Author: Petronius Arbiter


Realism, as we are concerned with it, may be defined as the literary effect produced by the marshaling of details in their exactitude for the purpose of bringing out character. The fact that they may be ugly and vulgar the reverse, makes not the slightest difference. The modern realist contemplates the inanimate things which surround us with peculiar complaisance, and it is right that he should as these things exert upon us a constant and secret influence. The workings of the human mind, in complex civilizations, are by no means simple; they are involved and varied: our thoughts, our feelings, our wills, associate themselves with an infinite number of sensations and images which play one upon the other, and which individualize, in some measure, every action we commit, and stamp it. The merit of our modern realists lies in the fact that they have studied the things which surround us and our relations to them, and thus have they been able to make their creations conform to human experience. The ancients gave little attention to this; the man, with them, was the important thing; the environment the unimportant. There are, of course, exceptions; the interview between Ulysses and Nausiskaa is probably the most striking. From the standpoint of environment, Petronius, in the greater portion of his work, is an ancient; but one exception there is, and it is as brilliant as it is important. The entire episode, in which Trimalchio figures, offers an incredible abundance of details. The descriptions are exhaustive and minute, but the author’s prime purpose was not description, it was to bring out the characters, it was to pillory the Roman aristocracy, it was to amuse! Cicero, in his prosecution of Verres, had shown up this aristocracy in all its brutality and greed, it remained for the author of the Cena to hold its absurdity up to the light of day, to lash an extravagance which, though utterly unbridled, was yet unable to exhaust the looted accumulations of years of political double dealing and malfeasance in office. Trimalchio’s introduction is a masterstroke, the porter at the door is another, the effect of the wine upon the women, their jealousy lest either’s husband should seem more liberal, their appraisal of each other’s jewelry, Scintilla’s remark anent the finesse of Habinnas’ servant in the mere matter of pandering, the blear-eyed and black-toothed slave, teasing a little bitch disgustingly fat, offering her pieces of bread and when, from sheer inability, she refuses to eat, cramming it down her throat, the effect of the alcohol upon Trimalchio, the little old lady girded round with a filthy apron, wearing clogs which were not mates, dragging in a huge dog on a chain, the incomparable humor in the passage in which Hesus, desperately seasick, sees that which makes him believe that even worse misfortunes are in store for him: these details are masterpieces of realism. The description of the night-prowling shyster lawyer, whose forehead is covered with sebaceous wens, is the very acme of propriety; our first meeting; with the poet Eumolpus is a beautiful study in background and perspective. Nineteen centuries have gone their way since this novel was written, but if we look about us we will be able to recognize, under the veneer of civilization, the originals of the Satyricon and we will find that here, in a little corner of the Roman world, all humanity was held in miniature. Petronius must be credited with the great merit of having introduced realism into the novel. By an inspiration of genius, he saw that the framework of frivolous and licentious novels could be enlarged until it took in contemporary custom and environment. It is that which assures for him an eminent place, not in Roman literature alone, but in the literature of the world.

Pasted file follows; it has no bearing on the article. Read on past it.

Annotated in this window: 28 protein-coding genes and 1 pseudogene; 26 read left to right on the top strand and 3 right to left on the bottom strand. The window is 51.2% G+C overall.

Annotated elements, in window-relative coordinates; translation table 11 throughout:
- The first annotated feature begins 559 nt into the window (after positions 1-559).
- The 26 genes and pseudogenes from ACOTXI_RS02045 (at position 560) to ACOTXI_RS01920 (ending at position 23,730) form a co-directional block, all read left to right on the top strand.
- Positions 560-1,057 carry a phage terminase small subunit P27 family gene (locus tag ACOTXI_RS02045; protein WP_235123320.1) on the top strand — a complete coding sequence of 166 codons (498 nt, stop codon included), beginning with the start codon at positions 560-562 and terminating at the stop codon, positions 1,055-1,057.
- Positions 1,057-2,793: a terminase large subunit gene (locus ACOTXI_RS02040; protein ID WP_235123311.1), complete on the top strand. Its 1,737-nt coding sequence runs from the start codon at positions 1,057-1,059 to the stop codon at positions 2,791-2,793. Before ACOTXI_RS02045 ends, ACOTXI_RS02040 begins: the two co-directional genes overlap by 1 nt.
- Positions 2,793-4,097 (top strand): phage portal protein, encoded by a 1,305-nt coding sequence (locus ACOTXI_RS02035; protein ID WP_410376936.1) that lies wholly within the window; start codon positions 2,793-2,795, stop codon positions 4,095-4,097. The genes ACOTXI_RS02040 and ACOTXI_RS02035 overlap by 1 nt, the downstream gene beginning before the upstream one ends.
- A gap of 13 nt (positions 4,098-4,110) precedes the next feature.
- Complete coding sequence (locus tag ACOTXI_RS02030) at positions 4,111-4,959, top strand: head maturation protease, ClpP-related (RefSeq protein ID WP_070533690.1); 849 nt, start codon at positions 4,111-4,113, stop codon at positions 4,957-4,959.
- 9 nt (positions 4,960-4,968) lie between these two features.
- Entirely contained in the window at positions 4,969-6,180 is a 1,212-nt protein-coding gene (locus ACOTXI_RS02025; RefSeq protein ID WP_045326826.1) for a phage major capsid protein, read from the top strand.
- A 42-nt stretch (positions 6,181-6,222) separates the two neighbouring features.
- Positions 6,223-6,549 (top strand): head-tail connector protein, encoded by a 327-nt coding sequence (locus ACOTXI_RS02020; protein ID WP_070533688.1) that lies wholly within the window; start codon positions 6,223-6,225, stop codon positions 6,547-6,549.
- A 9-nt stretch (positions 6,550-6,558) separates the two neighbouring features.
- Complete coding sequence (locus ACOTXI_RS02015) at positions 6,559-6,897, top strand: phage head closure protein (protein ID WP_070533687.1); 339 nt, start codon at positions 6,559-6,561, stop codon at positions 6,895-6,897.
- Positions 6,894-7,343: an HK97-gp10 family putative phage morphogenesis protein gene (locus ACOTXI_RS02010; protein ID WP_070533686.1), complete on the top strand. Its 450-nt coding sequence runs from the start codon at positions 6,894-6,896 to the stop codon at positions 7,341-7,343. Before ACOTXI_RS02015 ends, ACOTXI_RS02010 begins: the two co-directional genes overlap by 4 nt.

a—INFLUENCE OF THE SATYRICON UPON LITERATURE. The vagrant heroes of Petronius are the originals from whom directly, or indirectly, later authors drew that inspiration which resulted in the great mass of picaresque fiction; but, great as this is, it is not to this that the Satyricon owes its powerful influence upon the literature of the world. It is to the author’s recognition of the importance of environment, of the vital role of inanimate surroundings as a means for bringing out character and imbuing his episodes and the actions of his characters with an air of reality and with those impulses and actions which are common to human experience, that his influence is due. By this, the Roman created a new style of writing and inaugurated a class of literature which was without parallel until the time of Apuleius and, in a lesser degree, of Lucian. This class of literature, though modified essentially from age to age, in keeping with the dictates of moral purity or bigotry, innocent or otherwise, has come to be the very stuff of which literary success in fiction is made. One may write a successful book without a thread of romance; one cannot write a successful romance without some knowledge of realism; the more intimate the knowledge the better the book, and it is frequently to this that the failure of a novel is due, although the critic might be at a loss to explain it. Petronius lies behind Tristram Shandy, his influence can be detected in Smollett, and even Fielding paid tribute to him.


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Chicago: Petronius Arbiter, "III Realism.," Satyricon, trans. W. C. Firebaugh in Satyricon (New York: Boni and Liveright, 1922), Original Sources, accessed March 21, 2019,

MLA: Arbiter, Petronius. "III Realism." Satyricon, translted by W. C. Firebaugh, in Satyricon, New York, Boni and Liveright, 1922, Original Sources. 21 Mar. 2019.

Harvard: Arbiter, P, 'III Realism.' in Satyricon, trans. . cited in 1922, Satyricon, Boni and Liveright, New York. Original Sources, retrieved 21 March 2019, from